Friday, November 11, 2016

What is Good

Hold on to what is good
even if it is
a handful of earth.
Hold on to what you believe
even if it is
a tree which stands by itself.
Hold on to what you must do
even if it is
a long way from here.
Hold on to life even when
it is easier letting go.
Hold on to my hand even when
I have gone away from you. -- Nancy Wood


It's been a doozy of a week. This time last week, I did not imagine I would have felt all the things I felt in the past seven days. I suppose we never know what each day will bring, but we live in this precarious sureness that makes us feel secure. And when that is shaken, it is more than unsettling.

I don't have the knowledge or the rhetoric to speak of the details of the election in America. I just know that it was the culmination of a very, very hard campaign to watch, even from way over here in my little pocket of Canada. So much energy put into really, really hating candidates was exhausting. You can't be isolated from that. It fills the atmosphere, it enters our lives. And I won't minimize what people are feeling about it, and what is happening all around the country. I just know that I feel sad about the whole thing.

I started taking a course about six weeks ago called Mindful Self Compassion. I took it because I was tired of living my life constantly beating myself up every day, comparing myself to others, speaking critical words to myself and about others. I was tired of burning out. Tired of being injured, and tired of beating myself up about being injured. I didn't feel alive: I was just surviving. And I wanted to be alive.

I've been learning about how important it is to stop and recognize when I am suffering: when I am hurt or angry or sad. It shocked me to see how often I felt any of those things. I've been learning that this is what it means to be human. And I've been learning to be kind to myself during these times... that there is a place for fixing and problem solving, but right in this moment, I need to give myself what I need: a breath, a walk, a drink of water... and that this kindness to myself opens myself up to all sorts of possibilities later on. It is not an excuse to turn away from the world, but a way to be better for it. And I've been learning about giving and receiving compassion. It is so easy to make yourself a martyr, but there are ways to help people and to affect change without tearing yourself apart.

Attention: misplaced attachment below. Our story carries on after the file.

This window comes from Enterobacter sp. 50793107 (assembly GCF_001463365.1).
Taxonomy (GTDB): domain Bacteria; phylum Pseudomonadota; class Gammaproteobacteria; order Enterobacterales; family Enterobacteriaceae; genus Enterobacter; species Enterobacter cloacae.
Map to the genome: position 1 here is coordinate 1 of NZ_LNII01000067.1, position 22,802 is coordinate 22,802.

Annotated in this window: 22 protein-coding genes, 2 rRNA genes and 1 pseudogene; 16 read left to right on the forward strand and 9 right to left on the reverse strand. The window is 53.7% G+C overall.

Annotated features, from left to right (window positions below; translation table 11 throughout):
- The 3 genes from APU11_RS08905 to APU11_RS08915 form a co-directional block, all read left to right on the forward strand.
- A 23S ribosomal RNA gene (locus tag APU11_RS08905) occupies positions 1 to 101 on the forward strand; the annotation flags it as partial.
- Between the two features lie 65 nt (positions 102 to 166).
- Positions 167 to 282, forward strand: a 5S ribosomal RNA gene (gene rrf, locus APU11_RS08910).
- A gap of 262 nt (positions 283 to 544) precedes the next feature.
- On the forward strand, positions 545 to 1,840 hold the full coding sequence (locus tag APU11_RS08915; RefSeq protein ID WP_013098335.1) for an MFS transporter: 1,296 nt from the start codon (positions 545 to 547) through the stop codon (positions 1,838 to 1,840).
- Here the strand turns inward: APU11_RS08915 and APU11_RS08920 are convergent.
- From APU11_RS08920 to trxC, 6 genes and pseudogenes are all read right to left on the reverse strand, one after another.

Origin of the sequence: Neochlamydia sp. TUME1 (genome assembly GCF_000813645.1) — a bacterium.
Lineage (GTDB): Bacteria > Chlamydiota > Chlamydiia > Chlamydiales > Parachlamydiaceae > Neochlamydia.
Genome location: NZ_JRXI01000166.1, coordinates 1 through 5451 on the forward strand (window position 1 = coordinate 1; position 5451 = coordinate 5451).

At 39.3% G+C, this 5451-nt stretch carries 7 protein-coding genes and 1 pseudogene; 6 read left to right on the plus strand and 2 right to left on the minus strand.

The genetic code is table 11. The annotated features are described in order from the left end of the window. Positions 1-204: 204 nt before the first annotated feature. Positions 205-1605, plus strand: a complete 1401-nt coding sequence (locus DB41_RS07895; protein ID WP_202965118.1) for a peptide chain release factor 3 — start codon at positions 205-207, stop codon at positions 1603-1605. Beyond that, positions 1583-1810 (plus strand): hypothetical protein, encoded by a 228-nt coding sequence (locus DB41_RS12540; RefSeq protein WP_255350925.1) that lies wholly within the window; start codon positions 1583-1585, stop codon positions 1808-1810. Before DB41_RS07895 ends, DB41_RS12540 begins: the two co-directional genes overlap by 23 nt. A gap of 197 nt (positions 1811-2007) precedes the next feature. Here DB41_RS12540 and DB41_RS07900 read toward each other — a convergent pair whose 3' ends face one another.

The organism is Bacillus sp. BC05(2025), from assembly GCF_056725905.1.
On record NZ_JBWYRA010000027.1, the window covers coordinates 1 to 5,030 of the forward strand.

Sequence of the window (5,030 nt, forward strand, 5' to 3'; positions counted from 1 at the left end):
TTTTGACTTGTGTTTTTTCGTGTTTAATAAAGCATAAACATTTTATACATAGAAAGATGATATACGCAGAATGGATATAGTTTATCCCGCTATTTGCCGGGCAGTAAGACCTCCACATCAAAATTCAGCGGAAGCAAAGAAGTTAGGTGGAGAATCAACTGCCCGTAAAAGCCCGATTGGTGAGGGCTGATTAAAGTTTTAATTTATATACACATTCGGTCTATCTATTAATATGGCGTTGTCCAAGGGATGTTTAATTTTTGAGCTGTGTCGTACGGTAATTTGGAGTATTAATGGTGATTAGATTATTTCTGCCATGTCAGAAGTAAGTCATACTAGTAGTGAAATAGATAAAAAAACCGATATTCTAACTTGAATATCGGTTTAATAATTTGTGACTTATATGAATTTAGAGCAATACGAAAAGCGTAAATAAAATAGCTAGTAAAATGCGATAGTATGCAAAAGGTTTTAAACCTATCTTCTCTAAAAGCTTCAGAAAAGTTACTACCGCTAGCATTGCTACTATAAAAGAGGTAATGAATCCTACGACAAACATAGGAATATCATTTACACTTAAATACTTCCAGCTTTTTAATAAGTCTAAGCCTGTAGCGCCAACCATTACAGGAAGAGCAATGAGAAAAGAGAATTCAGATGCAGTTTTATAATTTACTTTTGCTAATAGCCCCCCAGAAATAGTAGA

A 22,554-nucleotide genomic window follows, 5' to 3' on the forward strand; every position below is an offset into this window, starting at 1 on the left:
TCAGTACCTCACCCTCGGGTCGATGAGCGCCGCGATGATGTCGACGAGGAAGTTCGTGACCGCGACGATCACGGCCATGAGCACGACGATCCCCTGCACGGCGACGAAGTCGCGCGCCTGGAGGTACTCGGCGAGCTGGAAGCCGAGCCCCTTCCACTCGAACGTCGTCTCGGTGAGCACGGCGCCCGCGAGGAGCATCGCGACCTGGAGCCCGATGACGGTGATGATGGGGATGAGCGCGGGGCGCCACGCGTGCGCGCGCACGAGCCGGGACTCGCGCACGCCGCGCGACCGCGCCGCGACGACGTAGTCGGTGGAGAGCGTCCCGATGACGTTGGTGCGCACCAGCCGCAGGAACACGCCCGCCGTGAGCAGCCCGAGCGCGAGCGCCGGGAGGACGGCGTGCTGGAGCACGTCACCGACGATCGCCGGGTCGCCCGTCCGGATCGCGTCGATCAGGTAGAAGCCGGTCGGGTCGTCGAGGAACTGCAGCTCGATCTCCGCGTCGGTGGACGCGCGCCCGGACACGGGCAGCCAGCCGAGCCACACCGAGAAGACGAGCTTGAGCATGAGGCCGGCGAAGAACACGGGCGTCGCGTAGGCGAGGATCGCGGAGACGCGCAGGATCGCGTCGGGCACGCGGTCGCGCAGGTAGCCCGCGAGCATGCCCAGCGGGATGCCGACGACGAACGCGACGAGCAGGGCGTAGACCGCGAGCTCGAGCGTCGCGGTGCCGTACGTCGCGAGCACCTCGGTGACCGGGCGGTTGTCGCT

A breath for you, and a breath for me.

Leonard Cohen died yesterday. Those of us who are drawn to poets and singers and writers... those people who speak the words we are constantly grasping for... we feel grief. Losing a person who brings us the thrill of bringing us to the places we long to go hurts. And it would be easy to see this as just another blow to the goodness in the world.

A breath for you, and a breath for me.

Today is Remembrance Day here in Canada. Six years ago (could it be so long ago now?) I wrote a post on Remembrance Day that remains the most read post I ever wrote on this blog. I was thinking about it as I went for a run this morning... about why people fight in wars, what it means to me. And I thought about my grandfather, and how, even among all of the chaos and the hatred and the genocide, someone took a breath and extended kindness to someone she didn't know and saved his life.

Even amongst the greatest hatred, there is goodness.

A breath for you, and a breath for me.

At 11:00am, I will take two minutes to stop and to reflect and to breathe. We will not solve the world's problems today, but I think I will continue to believe that, if I can just keep lifting the goodness up, things will be alright. Schools of dolphins have been known to hold the weakest amongst them up to the surface of the water to help them breathe. I think now is a good time to do the same. And, to quote my own words:
Remember the power of kindness, understanding, and compassion. It doesn't just save lives. It makes life possible.

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